Scripture reading – Proverbs 31, 1 Kings 12

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Three men had reigned as king in Israel. The first was Saul, who was of the tribe of Benjamin. After Saul, the LORD chose David to reign. He was the son of Jesse and of the tribe of Judah. Because he was a man after God’s heart (Acts 13:22), the LORD established a lasting covenant with David and his lineage, one that will ultimately be fulfilled when Jesus Christ returns to reign as the “King of kings and LORD of lords” (1 Timothy 6:15; Revelation 17:14; 19:16).

 

The Tumultuous Reign of Rehoboam (1 Kings 11:42-43)

King Solomon died (1 Kings 11:43), and “Rehoboam his son reigned in his stead” (1 Kings 11:43b). So began a new and tragic phase in Israel’s history. Rehoboam succeeded in the role his father served for forty years (1 Kings 11:42), and the young king was soon tested. Tragically, rather than humble himself and seek the LORD for wisdom, Rehoboam’s heart was lifted with pride, and thus, he failed to take the opportunity to solidify his reign as king in Israel.

King Rehoboam

1 Kings 12

Rehoboam was crowned king in Shechem, a city that held a significant place in Israel’s history. Shechem was the first place Abraham camped in the Promised Land (Genesis 12:6-7). It was where Joshua addressed Israel before his death (Joshua 24:1-15) and where the bones of Joseph were interred after the tribes of Israel returned to their homeland (Joshua 24:32).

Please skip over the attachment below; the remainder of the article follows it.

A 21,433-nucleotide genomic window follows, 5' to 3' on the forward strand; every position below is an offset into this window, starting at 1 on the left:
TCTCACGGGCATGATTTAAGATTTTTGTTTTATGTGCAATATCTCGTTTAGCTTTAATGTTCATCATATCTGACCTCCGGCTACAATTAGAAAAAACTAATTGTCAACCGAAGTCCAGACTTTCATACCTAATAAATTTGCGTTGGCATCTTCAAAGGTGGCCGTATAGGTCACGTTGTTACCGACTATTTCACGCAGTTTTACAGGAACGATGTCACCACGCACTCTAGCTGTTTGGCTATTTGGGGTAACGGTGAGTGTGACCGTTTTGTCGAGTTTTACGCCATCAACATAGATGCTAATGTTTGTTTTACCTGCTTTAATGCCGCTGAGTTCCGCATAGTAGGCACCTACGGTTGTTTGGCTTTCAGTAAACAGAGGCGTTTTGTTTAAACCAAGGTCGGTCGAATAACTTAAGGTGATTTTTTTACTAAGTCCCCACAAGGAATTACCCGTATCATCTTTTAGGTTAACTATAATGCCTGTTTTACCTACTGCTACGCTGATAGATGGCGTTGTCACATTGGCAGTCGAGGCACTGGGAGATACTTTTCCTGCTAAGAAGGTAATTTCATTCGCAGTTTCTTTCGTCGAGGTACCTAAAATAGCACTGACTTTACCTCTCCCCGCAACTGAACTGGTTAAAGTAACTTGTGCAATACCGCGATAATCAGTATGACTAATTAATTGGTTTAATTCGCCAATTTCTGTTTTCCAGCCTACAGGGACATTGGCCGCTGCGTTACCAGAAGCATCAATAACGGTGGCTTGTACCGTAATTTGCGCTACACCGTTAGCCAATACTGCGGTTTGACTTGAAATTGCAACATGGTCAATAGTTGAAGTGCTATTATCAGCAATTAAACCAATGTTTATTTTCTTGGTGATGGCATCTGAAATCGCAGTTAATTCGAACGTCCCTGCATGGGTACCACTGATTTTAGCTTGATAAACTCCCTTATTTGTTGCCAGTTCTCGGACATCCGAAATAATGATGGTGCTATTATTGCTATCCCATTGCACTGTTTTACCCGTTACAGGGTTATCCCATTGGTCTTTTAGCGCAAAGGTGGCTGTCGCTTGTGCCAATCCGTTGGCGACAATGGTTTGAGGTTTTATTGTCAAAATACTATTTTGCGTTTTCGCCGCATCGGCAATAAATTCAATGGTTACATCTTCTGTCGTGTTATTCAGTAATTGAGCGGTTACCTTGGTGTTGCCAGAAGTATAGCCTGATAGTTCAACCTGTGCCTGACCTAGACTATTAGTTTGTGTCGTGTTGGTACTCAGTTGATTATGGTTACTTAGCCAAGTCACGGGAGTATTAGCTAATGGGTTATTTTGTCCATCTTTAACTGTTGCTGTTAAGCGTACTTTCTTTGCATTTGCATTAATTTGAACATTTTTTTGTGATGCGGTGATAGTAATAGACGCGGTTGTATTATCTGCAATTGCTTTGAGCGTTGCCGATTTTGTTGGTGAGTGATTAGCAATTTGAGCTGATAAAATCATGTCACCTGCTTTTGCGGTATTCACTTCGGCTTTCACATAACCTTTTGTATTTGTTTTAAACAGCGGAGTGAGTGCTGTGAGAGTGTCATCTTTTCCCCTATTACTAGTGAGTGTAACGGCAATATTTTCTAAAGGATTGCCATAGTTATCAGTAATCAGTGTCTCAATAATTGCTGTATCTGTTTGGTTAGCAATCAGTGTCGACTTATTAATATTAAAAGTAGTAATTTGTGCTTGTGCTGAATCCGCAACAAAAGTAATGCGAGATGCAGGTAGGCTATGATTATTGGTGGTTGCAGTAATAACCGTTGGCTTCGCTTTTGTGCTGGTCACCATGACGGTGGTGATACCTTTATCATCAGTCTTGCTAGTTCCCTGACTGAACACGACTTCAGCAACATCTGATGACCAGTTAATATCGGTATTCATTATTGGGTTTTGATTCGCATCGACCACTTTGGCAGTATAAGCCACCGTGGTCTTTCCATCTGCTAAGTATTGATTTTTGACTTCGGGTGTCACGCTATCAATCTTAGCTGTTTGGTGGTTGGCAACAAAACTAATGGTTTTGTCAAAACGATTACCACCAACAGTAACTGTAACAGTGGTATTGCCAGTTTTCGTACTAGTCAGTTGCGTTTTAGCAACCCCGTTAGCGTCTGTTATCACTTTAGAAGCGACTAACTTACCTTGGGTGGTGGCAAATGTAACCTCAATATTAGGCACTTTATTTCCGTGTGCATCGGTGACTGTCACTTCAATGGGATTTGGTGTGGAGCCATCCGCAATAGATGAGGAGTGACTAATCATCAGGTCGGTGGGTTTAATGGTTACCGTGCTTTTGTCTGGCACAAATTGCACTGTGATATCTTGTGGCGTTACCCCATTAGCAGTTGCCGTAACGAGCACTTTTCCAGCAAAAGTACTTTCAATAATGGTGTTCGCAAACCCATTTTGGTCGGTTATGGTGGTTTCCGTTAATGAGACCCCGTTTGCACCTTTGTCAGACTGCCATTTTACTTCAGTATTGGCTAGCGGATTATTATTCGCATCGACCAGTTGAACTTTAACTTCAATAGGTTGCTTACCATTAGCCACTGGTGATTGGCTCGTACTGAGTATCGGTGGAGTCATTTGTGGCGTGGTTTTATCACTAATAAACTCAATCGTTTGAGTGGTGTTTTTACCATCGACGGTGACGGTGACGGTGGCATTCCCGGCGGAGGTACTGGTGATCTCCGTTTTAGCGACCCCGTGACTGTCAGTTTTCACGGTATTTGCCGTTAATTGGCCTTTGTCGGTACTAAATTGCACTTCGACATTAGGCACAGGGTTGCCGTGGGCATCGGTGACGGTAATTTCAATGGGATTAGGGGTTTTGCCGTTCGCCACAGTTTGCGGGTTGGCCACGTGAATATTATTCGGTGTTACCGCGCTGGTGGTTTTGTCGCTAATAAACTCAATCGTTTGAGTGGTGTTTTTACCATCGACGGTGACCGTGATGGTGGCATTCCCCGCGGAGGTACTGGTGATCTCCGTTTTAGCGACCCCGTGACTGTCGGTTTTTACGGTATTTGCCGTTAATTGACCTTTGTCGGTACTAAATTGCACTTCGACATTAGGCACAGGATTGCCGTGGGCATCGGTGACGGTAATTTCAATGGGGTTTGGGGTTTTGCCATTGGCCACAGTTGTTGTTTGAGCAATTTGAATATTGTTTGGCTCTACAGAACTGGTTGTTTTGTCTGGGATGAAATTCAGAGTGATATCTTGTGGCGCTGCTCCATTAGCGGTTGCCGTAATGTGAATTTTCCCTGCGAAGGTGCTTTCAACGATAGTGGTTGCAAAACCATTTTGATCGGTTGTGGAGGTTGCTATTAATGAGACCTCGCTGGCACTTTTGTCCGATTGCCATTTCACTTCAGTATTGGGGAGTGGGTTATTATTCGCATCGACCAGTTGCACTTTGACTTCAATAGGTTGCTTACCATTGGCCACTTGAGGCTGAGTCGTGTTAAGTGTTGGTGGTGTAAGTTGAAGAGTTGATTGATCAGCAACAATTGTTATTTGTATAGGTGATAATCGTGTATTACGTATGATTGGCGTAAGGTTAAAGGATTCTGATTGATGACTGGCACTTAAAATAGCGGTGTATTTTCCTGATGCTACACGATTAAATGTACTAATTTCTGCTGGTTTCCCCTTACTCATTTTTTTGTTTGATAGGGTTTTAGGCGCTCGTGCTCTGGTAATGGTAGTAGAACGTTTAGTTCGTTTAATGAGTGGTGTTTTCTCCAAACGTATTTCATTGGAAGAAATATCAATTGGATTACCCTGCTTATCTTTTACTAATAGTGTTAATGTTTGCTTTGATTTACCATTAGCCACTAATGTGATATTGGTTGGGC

Jeroboam, Solomon’s Enemy, Returned to Israel (1 Kings 12:2-4)

Jeroboam fled to Egypt during Solomon’s reign, for the king recognized he was a threat to his crown and the peace of Israel (1 Kings 11:26-40). Soon after Solomon died (1 Kings 12:2), the men in Israel “sent and called Jeroboam” to return to Israel (1 Kings 12:3).

Jeroboam, emboldened by Solomon’s death, became the opposing voice of the northern ten tribes in Israel (1 Kings 12:3). Speaking on behalf of the people, he challenged Rehoboam and demanded the burdens Solomon placed on the people be decreased (probably taxes and forced labor on the king’s construction projects, 1 Kings 12:4).

The Counsel of Rehoboam’s Advisors (1 Kings 12:5-14)

Rehoboam requested three days to consider his response to Jeroboam’s demands (1 Kings 12:5). The young king first appealed to the men who served as his father’s advisors. They were older and experienced, so they counseled the young king to approach the people like a servant (1 Kings 12:6-7). They advised him to speak kindly to the people, and they would become his “servants for ever” (1 Kings 12:7).

The young king, however, rejected the counsel of his elders (1 Kings 12:8). Instead, he turned to his peers, “young men that were grown up with him, and which stood before him” (1 Kings 12:8). Revealing their youthful zeal, and courting the king’s favor, Rehoboam’s peers mocked the people’s request for lighter burdens, and urged him to approach the people with pride and disdain (1 Kings 12:9-10). They urged the king to deny the people’s demands and thus set the stage for fulfilling the proverb: Pride goeth before destruction, and an haughty spirit before a fall (Proverbs 16:18).

On the third day, Jeroboam and the people came before the king at the appointed time (12:12). Rehoboam followed the advice of his peers. He boasted and spoke harshly to the people and provoked the children of Israel to rebel (12:13-14).

A Foolish King, and a Lesson in God’s Sovereignty (1 Kings 12:15)